The worship team at Eagle Brook Church in Lino Lakes led the congregation in music during a Saturday night service. Eagle Brook has 5 locations, including one in Woodbury.
Renee Jones Schneider, Star Tribune
Eagle Brook Church is just one of Woodbury's megachurches
- Article by: JIM ANDERSON
- Star Tribune
- March 11, 2013 - 10:30 PM
When Scott Anderson talks about the experience of worshiping with 2,000 people at Eagle Brook Church, which is emerging as one of the nation’s largest congregations, he uses the word “connect” a lot.
Kids connect with each other at a lively game room. Volunteers connect in a cozy meeting place before fanning out to their duties. Other adults connect at a coffee shop — “What we really want to do is create a comforting environment,” he says. “In Minnesota, coffee is part of that.” And, as four weekend services are simulcast to Eagle Brook’s church campuses across the Twin Cities, making people feel an intimate connection to God amid that grand scale remains paramount.
“We strive always to be that church, that connection,” said Anderson, executive pastor of a congregation with nearly 20,000 members. “What we hope people feel is a sense of relevance — this feels relevant to me, this feels like home.”
After meeting for the past two years at East Ridge High School, Eagle Brook Church is about to get its new home in Woodbury, a $25 million, 75,000-square-foot building on 40 acres with a 1,500-seat worship center. Construction at the junction of Settler’s Ridge Parkway and Brookview Road will begin this spring, with fall of 2014 the target date for completion. The Woodbury City Council is expected to give final approval to the site plan on Wednesday.
The auditorium-type seating, the large stage where the exuberant style of worship and electric guitar-driven live music takes place, and the large screens for the simulcast message, will be part of the new building, Anderson said. It will also have a spacious lobby to encourage mingling and a resource center where members can check out educational materials.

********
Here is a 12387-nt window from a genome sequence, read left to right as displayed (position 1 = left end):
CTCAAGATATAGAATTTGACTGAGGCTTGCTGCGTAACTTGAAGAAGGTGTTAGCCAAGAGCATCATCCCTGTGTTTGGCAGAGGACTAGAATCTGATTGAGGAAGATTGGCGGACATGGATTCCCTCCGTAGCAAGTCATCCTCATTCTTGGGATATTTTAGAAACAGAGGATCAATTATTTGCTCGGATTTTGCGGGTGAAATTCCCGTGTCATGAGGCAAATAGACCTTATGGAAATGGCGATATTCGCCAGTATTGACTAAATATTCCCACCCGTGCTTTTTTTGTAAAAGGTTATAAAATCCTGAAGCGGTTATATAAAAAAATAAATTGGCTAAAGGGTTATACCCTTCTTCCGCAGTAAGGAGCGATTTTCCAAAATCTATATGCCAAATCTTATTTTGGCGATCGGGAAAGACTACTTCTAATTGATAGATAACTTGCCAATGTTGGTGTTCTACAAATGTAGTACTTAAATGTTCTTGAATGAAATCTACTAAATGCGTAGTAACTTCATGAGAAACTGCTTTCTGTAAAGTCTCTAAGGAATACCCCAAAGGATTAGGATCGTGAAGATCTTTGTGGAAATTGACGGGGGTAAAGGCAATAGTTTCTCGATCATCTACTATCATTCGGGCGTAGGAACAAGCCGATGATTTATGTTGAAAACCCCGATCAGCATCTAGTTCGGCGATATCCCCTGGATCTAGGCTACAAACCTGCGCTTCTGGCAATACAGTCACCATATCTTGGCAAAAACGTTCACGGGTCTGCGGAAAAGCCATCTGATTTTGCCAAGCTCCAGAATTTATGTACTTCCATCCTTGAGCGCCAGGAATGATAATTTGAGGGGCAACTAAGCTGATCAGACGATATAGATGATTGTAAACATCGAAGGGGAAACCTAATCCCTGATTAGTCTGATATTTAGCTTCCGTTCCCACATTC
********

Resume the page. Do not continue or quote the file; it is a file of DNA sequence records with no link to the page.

Much of the church’s ministry focuses on young families and children, so there will be plenty of classrooms and space for child care and places that invite kids to do what they do best, just hang out.
“All of our campuses have these same elements, but each one looks a little different depending on where they are and when they were built,” Anderson said.
The site in northeast Woodbury, culminating years of planning and a $20 million capital campaign, will become Eagle Brook’s fifth campus, joining others in Blaine, Lino Lakes, Spring Lake Park and White Bear Lake.
But that’s only the tip of the steeple.
As Woodbury stands poised for a reawakening in housing growth — adding an anticipated 6,000 new homes in the coming decade starting this spring — four of its other largest houses of worship are gearing for growth as well, defying statistics showing declines in church attendance:
• New Life Church and Academy in south Woodbury, a congregation that also has a school serving about 650 students from prekindergarten through 12th grade, is planning a mid-April groundbreaking on a two-story, 22,000-square-foot addition of a family ministry center and classroom space at a cost of $4.3 million, said the Rev. Mark LaFollette. “Every space we have, including the space we use for worship, is used virtually every day of the week,” he said.